Today i finally downloaded ShooterGame and i decided to try C++
Since this is my very first time messing with C++ the whole thing kinda confuses me, so i thought its better to ask here.
1: In some of the .h files i see some symbols like “*” and “&”. What do they mean? Eg:
class AActor* GetAttachmentRootActor() const;. See the “multiply/star” sign after AActor. Like that what does the “&” mean in this:
const FTransform& NewRelativeTransform
2: In UnrealScript we had simulated function/event etc. How does that work now in C++? Is it just “void”?
3: What is the difference between “virtual void” and “void”?
4: Am not understanding the pipeline between .h and .cpp. I know they are header and source files but how do they work together? So far what i see is functions being implemented in .cpp and properties and some “voids” in .h file. What is .h used for? I really appreciate if someone could briefly explain this question.
5: I added the macro UFunction() on one of the void in .h file. I pressed Compile in Rocket and it showed Compile Complete in a green box. However i cant find this in Blueprint. What i had to do was exit Rocket and then select VS → Rebuild Solution. Now when i start Rocket the function shows up in Blueprint. Is this the intended workflow?
This should help you out: http://www.cplusplus.com/doc/tutorial/pointers/
With C++, you now are declaring methods inside of classes. So you have to go into a header file to declare your functions, and then define your functions in the corresponding CPP file. So in ExampleAClass.h, you would declare it, and then in ExampleAClass.cpp, you would define it.
Virtual means that the function can be overridden in an inherited class. In unrealscript, unless you had “final”, you could do this automatically, but in C++ you specifically have to specifically tell the function that it can be overridden.
Header declares class methods (class functions), and CPP files define them. In the case of C++ working with UE4 architecture, you have some special treatment, such as UFUNCTION and GENERATED_UCLASS_BODY() that provides a means to link your code with Rocket’s native architecture.
Have a look at my earlier thread asking some of the very same questions, here: https://rocket.unrealengine.com/questions/2314/ue4-beginner-c-questions.html
All that should be a great way to get you started. Good luck!
in C++ The star operator * refers to a pointer declaration in that the operand declared after it is a pointer to that data type, I haven’t checked out rocket yet so I’m giving examples using provided C/C++ data types. For instance int* pInt - in this case pInt is a pointer to an integer - the same operator can be used again to dereference the pointer and access or modify the value held in this memory location provided that the pointer points to a writable memory location. The ampersand is the address-of operator - essentially when you need to get the memory address of an operator you add the address-of operator right before it, hence if you want pInt to point to an integer called nInt, you assign pInt to the memory location of nInt like so pInt = &nInt, in this context it is used as a reference, it’s like a pointer but less powerful.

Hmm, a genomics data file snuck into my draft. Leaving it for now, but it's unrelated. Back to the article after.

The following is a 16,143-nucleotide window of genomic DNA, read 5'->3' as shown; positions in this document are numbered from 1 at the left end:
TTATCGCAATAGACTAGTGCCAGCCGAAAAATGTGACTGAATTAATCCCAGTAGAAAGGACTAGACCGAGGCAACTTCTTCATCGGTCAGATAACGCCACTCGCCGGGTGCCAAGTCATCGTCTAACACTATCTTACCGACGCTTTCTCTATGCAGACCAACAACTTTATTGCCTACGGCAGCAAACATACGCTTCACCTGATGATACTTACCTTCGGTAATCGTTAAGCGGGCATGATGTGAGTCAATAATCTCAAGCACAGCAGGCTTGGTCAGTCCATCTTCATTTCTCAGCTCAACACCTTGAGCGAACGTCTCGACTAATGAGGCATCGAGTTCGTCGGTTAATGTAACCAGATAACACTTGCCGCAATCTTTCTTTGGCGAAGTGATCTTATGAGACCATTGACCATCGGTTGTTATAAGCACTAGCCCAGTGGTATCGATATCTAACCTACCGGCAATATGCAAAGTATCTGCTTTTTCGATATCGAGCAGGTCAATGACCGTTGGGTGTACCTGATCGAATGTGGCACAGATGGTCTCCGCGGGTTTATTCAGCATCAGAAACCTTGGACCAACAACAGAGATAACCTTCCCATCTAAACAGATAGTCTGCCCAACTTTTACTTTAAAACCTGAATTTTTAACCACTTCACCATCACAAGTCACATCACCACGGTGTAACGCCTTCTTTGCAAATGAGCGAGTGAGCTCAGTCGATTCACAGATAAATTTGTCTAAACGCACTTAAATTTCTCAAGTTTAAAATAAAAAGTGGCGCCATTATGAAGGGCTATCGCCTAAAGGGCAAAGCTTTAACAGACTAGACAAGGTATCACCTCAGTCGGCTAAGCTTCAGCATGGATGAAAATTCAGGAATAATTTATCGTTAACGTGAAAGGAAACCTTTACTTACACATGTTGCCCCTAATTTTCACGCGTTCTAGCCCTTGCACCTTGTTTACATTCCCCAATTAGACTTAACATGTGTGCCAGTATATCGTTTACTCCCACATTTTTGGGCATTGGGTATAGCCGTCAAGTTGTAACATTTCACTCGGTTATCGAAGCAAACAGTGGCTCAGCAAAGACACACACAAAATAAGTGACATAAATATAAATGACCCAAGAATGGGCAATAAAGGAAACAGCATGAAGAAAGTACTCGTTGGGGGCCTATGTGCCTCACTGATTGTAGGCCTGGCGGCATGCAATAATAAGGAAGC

The simulated and event keyword are not C++ keywords - that’s implemented in Unreal Engine and has nothing to do with the language itself, according to the documentation a UFUNCTION can be used to enable certain specifiers. void denotes a return type, in unrealscript “function” is used, it denotes a function that returns no value to the caller.
virtual void denotes a virtual function of return type void, whereas void simply declares a non-virtual function that returns no value to the caller, a virtual function’s implementation can be overriden in a derived class whereas a non-virtual function cannot - think of normal functions as virtual in Unrealscript and final functions as non-virtual.
4: A .h file is a header file that’s usually where functions are declared etc think of the header file as a declaration and the .cpp file as the implementation so in essence the header file consists of the function declaration and the .cpp file consists of the implementation of those functions - including said header file in another .cpp file would include the implemented function.
5: As for the last question I simply cannot answer as I haven’t tried Rocket yet.
Thank you very much everyone :). That .h <–> .cpp relation was the most confusing to me. Now i understand it.
1: * means it is a pointer to the object, not the object itself. & means the address of the object. It’s called passing by reference with that example you gave.
2: I don’t know.
3: the void is the return type. Virtual means it is meant to be overridden in your subclass, you “generally” put virtual before your redefinition in your subclass, then it will use the subclass version.
4: Class Declarations go in the .h file, the Definitions go in the .cpp file. It is good form to keep them separate. The form the #includes required in UE4 are a little more specific than in general C++.
5: I think you have to recompile the code in Visual Studio, then launch the Editor to see the changes to the Blueprint, but I’m not positive. I saw some initial demo stuff where it looked like you could recompile on the fly, but I’m not convinced that is real. I’m not sure.
Bah, looks like you beat me to it. Oh well :p.